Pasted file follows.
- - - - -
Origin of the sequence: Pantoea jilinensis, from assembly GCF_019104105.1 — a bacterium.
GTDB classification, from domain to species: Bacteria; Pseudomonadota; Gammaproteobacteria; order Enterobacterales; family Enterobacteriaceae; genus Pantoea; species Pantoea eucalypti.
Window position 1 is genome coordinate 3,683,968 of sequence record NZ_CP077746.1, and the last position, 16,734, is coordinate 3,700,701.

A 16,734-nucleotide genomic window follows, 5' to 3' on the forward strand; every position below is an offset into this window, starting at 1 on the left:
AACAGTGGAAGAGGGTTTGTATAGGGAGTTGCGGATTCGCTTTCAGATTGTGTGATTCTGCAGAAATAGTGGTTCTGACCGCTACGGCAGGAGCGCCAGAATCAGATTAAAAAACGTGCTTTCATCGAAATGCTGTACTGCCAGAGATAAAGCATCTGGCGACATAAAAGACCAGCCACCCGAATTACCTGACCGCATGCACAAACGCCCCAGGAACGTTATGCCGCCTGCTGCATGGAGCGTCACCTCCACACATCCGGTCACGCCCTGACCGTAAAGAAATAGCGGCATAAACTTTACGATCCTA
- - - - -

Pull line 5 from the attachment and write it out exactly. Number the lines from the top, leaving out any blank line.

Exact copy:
AACAGTGGAAGAGGGTTTGTATAGGGAGTTGCGGATTCGCTTTCAGATTGTGTGATTCTGCAGAAATAGTGGTTCTGACCGCTACGGCAGGAGCGCCAGAATCAGATTAAAAAACGTGCTTTCATCGAAATGCTGTACTGCCAGAGATAAAGCATCTGGCGACATAAAAGACCAGCCACCCGAATTACCTGACCGCATGCACAAACGCCCCAGGAACGTTATGCCGCCTGCTGCATGGAGCGTCACCTCCACACATCCGGTCACGCCCTGACCGTAAAGAAATAGCGGCATAAACTTTACGATCCTA